11

I need to count all X for which some_predicate(X) holds, and there really a lot of such X. What is the best way to do that?

First clue is to findall, accumulate to a list and return the length of the list.

countAllStuff( X ) :-
    findall( Y
           , permutation( [1,2,3,4,5,6,7,8,9,10], Y )
           , List
           ),
    length( List, X ).

(permutation/2 is only a dummy placeholder demonstrating that there are many results and that it's bad way to compute the count)

Obviously, with real data, there will be a stack overflow.

?- countAllStuff( X ).
ERROR: Out of global stack

Then, I'm trying to replace findall with setof, to no avail.

At last, I've found the [aggregate][1] (clickable) family of predicates, and trying to use aggregate/3 and aggregate/4:

?- aggregate(count, permutation([1,2,3,4], X), Y ).
X = [1, 2, 3, 4],
Y = 1 .

?- aggregate(count, [1,2,3,4], permutation([1,2,3,4], X), Y ).
X = [1, 2, 3, 4],
Y = 1 ;
X = [1, 2, 4, 3],
Y = 1 ;

It's all wrong, I think. I need to get something like this:

?- aggregate(count, permutation([1,2,3,4], X), Y ).
Y = 24 .
  1. What am I doing wrong?

  2. How can I declare a predicate to conpute the right answer? [1]: http://www.swi-prolog.org/pldoc/doc/home/vnc/prolog/lib/swipl/library/aggregate.pl

4 Answers 4

12

Use an existentially quantified variable, as you would with setof:

?- aggregate(count, X^permutation([1,2,3,4], X), N).
N = 24.
2
  • 2
    What is X^permutation in that case? May 8, 2011 at 21:14
  • 6
    @garm0nboz1a: X^ means "there exists X", so the whole formula means something like "count the number of ways that permutation([1,2,3,4],X) succeeds for some X and call that number N."
    – Fred Foo
    May 8, 2011 at 21:15
7

In SWI-Prolog there is a much more efficient version, that also avoid locking the global store. So simply using nb_setval and nb_getval you gain at least 3 times the performance (more on multithreading). Just little time ago another question was on counting solutions. Being the base of aggregation it's an obvious stop point while learning Prolog. To evaluate the efficiency gain we get using these monothread semantically equivalent calls:

count_solutions(Goal, N) :-
assert(count_solutions_store(0)),
repeat,
(   call(Goal),
    retract(count_solutions_store(SoFar)),
    Updated is SoFar + 1,
    assert(count_solutions_store(Updated)),
    fail
;   retract(count_solutions_store(N))
), !.
:- dynamic count_solutions_store/1.

% no declaration required here
count_solutions_nb(Goal, N) :-
    nb_setval(count_solutions_store, 0),
    repeat,
    (   call(Goal),
        nb_getval(count_solutions_store, SoFar),
        Updated is SoFar + 1,
        nb_setval(count_solutions_store, Updated),
        fail
    ;   nb_getval(count_solutions_store, N)
    ), !.

parent(jane,dick).
parent(michael,dick).
parent(michael,asd).

numberofchildren(Parent, N) :-
    count_solutions_nb(parent(Parent, _), N).

many_solutions :-
    between(1, 500000, _).

time_iso :-
    time(count_solutions(many_solutions, N)),
    write(N), nl.

time_swi :-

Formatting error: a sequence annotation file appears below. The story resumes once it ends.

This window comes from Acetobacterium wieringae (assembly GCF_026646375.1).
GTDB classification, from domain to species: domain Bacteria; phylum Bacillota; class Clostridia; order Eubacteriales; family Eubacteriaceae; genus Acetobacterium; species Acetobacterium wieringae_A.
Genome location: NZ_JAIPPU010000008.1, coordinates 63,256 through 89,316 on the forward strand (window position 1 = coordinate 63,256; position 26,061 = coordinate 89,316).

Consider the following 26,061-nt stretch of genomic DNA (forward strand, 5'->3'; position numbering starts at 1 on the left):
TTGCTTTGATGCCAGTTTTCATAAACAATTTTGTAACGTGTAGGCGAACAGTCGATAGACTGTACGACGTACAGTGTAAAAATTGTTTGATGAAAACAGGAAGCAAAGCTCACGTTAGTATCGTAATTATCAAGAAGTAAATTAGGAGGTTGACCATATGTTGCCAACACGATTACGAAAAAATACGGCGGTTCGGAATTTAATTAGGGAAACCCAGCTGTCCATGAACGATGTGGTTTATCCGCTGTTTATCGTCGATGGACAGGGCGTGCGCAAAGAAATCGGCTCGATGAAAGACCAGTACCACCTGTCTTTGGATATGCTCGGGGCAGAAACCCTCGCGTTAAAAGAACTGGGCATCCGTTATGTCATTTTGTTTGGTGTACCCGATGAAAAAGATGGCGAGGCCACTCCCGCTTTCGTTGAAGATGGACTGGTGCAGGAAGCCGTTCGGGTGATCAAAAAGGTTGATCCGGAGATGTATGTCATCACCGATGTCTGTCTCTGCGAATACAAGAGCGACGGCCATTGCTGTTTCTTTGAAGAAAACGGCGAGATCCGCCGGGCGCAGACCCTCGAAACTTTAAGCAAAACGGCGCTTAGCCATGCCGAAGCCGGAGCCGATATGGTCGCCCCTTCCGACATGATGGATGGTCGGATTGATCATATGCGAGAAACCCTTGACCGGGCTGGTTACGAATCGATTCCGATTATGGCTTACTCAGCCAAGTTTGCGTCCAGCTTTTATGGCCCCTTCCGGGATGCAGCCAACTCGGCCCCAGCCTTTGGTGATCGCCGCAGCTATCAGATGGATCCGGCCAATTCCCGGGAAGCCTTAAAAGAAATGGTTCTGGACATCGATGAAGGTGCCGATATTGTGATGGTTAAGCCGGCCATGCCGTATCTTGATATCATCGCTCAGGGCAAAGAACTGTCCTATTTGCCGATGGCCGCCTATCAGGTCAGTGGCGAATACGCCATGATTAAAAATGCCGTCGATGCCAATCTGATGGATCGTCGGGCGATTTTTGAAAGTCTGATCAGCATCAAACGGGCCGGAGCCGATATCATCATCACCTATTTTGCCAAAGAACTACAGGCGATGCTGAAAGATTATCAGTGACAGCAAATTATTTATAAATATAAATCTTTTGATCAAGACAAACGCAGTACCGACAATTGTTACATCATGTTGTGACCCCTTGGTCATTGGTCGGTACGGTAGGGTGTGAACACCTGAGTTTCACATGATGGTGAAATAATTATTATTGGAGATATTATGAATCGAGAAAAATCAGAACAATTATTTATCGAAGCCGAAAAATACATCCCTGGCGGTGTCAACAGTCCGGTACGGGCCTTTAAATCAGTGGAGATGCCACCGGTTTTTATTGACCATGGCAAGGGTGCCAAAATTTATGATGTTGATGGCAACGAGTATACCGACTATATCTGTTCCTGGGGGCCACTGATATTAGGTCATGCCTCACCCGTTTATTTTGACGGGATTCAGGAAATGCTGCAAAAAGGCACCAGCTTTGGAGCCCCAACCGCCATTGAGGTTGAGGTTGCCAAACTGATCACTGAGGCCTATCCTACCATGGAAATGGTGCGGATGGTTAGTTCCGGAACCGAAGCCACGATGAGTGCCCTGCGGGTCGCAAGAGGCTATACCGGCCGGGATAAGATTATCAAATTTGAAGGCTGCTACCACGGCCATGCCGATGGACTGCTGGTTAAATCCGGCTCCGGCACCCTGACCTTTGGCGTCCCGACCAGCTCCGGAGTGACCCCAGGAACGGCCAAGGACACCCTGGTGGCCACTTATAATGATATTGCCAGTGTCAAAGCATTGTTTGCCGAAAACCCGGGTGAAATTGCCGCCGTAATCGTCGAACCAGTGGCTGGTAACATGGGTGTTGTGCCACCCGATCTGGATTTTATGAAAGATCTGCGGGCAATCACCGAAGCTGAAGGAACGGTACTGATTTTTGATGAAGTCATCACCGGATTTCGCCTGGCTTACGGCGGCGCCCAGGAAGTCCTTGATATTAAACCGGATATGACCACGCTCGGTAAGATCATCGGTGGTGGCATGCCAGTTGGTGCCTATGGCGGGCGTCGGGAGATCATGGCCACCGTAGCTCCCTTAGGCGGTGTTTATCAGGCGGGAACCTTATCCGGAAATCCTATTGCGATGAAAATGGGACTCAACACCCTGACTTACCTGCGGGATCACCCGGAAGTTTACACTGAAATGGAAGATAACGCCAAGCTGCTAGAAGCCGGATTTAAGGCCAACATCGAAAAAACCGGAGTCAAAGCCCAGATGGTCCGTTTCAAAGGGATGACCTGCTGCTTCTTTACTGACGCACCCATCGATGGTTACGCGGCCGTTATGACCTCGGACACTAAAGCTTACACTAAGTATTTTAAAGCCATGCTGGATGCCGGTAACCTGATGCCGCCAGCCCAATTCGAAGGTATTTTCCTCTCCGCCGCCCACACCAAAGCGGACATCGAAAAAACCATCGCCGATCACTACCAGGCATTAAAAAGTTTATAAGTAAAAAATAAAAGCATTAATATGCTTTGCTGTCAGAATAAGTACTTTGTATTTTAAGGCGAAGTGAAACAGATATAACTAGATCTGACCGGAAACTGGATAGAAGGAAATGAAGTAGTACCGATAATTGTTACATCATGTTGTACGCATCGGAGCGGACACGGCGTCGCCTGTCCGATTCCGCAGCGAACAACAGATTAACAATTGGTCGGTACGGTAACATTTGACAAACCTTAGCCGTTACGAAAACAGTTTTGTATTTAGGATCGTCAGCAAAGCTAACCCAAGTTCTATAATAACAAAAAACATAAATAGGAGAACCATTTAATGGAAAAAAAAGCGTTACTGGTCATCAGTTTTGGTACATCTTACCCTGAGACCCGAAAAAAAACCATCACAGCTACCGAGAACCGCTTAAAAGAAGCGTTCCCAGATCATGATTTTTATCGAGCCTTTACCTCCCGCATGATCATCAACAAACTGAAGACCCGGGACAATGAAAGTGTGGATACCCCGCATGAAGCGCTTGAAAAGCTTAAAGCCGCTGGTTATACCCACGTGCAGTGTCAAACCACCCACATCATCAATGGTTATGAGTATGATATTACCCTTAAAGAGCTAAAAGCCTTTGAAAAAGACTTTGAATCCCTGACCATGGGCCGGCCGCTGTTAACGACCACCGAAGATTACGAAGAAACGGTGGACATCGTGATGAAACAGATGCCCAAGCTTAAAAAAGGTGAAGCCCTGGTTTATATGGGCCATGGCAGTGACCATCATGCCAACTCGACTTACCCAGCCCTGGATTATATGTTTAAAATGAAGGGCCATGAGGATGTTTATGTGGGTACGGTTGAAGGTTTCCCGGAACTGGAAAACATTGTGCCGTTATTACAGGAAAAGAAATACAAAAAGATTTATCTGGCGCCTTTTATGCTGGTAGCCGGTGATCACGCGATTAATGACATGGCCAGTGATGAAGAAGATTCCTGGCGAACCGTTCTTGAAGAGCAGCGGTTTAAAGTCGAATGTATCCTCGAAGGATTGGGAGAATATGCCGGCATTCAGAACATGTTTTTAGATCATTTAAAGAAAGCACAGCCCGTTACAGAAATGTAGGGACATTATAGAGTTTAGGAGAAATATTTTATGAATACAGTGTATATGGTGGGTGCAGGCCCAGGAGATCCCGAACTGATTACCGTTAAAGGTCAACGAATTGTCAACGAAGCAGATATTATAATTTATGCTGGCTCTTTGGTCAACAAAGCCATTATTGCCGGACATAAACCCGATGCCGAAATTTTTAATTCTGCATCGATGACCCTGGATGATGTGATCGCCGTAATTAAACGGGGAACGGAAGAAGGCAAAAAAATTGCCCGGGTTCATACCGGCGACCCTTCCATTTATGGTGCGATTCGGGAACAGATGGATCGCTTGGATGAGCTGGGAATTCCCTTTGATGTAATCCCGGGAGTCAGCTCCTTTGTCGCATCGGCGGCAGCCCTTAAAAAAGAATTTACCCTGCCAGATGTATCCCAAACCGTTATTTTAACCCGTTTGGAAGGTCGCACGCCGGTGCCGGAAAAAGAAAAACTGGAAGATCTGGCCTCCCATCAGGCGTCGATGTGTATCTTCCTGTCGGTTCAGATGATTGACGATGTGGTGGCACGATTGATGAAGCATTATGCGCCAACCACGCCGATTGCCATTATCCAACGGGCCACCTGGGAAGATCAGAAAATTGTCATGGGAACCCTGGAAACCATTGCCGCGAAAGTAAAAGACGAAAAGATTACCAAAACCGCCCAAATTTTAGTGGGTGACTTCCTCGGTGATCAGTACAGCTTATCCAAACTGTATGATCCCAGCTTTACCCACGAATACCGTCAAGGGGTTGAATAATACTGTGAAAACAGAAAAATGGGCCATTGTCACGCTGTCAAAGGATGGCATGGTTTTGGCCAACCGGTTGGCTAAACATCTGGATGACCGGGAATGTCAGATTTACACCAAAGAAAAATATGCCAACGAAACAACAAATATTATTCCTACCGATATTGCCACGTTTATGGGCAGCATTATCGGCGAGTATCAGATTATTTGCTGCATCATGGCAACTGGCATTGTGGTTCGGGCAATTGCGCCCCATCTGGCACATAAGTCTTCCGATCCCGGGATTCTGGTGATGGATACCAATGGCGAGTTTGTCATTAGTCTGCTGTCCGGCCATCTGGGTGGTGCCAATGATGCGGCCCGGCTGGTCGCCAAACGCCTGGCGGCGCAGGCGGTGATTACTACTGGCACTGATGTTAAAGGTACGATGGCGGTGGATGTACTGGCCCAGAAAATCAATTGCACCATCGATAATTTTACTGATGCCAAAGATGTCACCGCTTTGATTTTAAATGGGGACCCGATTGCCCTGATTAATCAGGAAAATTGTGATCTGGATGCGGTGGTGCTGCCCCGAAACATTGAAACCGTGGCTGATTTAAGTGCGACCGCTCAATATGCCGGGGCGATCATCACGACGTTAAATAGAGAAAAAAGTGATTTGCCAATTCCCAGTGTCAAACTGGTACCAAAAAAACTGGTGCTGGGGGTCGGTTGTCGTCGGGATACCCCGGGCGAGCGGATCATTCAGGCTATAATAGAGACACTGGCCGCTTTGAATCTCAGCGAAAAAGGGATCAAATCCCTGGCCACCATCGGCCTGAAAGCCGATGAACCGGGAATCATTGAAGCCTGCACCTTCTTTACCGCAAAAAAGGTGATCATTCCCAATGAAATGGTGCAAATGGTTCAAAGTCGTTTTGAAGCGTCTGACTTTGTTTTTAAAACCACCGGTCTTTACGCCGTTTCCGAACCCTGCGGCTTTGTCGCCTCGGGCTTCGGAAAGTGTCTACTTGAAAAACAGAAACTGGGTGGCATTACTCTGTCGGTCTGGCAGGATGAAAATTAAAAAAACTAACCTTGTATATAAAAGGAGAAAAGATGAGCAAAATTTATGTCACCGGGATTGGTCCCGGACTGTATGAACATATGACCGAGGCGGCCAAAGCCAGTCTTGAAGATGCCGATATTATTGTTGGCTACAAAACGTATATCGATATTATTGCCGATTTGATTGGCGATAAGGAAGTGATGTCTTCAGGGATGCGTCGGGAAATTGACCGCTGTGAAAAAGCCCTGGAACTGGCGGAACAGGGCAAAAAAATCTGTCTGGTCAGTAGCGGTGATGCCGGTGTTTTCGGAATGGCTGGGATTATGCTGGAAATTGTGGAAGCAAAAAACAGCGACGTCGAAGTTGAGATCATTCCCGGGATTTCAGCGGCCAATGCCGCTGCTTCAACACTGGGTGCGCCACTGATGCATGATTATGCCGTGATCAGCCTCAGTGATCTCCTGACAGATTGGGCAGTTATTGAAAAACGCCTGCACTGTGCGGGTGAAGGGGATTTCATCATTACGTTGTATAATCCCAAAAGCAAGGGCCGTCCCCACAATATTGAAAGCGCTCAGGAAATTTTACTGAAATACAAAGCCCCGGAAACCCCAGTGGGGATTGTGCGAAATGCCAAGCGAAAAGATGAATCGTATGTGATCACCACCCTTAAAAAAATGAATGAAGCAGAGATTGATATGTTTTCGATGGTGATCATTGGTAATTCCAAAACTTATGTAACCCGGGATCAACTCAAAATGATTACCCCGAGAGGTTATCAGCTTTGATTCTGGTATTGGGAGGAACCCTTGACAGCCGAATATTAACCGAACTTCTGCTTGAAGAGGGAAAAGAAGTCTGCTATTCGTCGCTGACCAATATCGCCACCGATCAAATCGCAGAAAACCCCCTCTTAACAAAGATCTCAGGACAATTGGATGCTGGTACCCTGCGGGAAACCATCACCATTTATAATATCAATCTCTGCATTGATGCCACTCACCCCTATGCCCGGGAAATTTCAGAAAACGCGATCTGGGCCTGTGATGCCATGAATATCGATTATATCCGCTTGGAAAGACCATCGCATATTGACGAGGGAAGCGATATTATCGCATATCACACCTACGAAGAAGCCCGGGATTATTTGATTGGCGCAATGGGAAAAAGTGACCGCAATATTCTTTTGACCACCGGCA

time(count_solutions_nb(many_solutions, N)),
    writeln(N).

On my system, i get

?- [count_sol].
% count_sol compiled 0,00 sec, 244 bytes
true.

?- time_iso.
tim% 1,000,006 inferences, 2,805 CPU in 2,805 seconds (100% CPU, 356510 Lips)
500000
true.

?- time_swi.
% 2,000,010 inferences, 0,768 CPU in 0,768 seconds (100% CPU, 2603693 Lips)
500000
true.
2
  • 1
    Doesn't the newest SWI-Prolog implement aggregates this way?
    – user502187
    Mar 20, 2016 at 0:49
  • 2
    @j4nbur53: yes, the aggregate_all variants of count,sum,min,max use nb_setval
    – CapelliC
    Mar 20, 2016 at 6:28
4

There is also aggregate_all/3:

?- aggregate_all(count, permutation([1, 2, 3, 4], _), Total).
Total = 24.

However, as far as runtime and stack overflows are concerned it seems to perform equally well to your findall+length solution:

?- N is 10^7, time(aggregate_all(count, between(1, N, _), Total)).
% 10,000,022 inferences, 5.075 CPU in 5.089 seconds (100% CPU, 1970306 Lips)
N = Total, Total = 10000000.

?- N is 10^7, time((findall(X, between(1, N, _), L), length(L, Total))).
% 10,000,013 inferences, 4.489 CPU in 4.501 seconds (100% CPU, 2227879 Lips)
N = 10000000,
L = [_G30000569, _G30000566, _G30000545|...],
Total = 10000000.

?- N is 10^8, aggregate_all(count, between(1, N, _), Total).
ERROR: Out of global stack

?- N is 10^8, findall(X, between(1, N, _), L), length(L, Total).
ERROR: Out of global stack

You can count the solutions using assert/retract, this is quite slow but does avoid the "out of stack" problem:

?- assert(counter(0)), N is 10^8, between(1, N, _),
   retract(counter(C)), C1 is C + 1, assert(counter(C1)), fail
   ; retract(counter(C)).
C = 100000000.
2

This is an addendum to Kaarel’s post. Meanwhile some Prolog systems have updated their implementation of aggregate/3 and aggregate_all/3. So there is not anymore an "Out of global stack" error:

In SWI-Prolog:

Welcome to SWI-Prolog (threaded, 64 bits, version 8.1.6)

?- N is 10^8, aggregate_all(count, between(1, N, _), Total).
N = Total, Total = 100000000.

In Jekejeke Prolog:

Jekejeke Prolog 3, Runtime Library 1.3.7 (May 23, 2019)

?- use_module(library(advanced/arith)).
% 1 consults and 0 unloads in 16 ms.
Yes

?- use_module(library(advanced/aggregate)).
% 3 consults and 0 unloads in 94 ms.
Yes

?- N is 10^8, aggregate_all(count, between(1, N, _), Total).
N = 100000000,
Total = 100000000

The new implementations do not first compute a list, and then count the length of the list. Rather they use some kind of global variable as a counter. This approach is also used for sum, max, etc...

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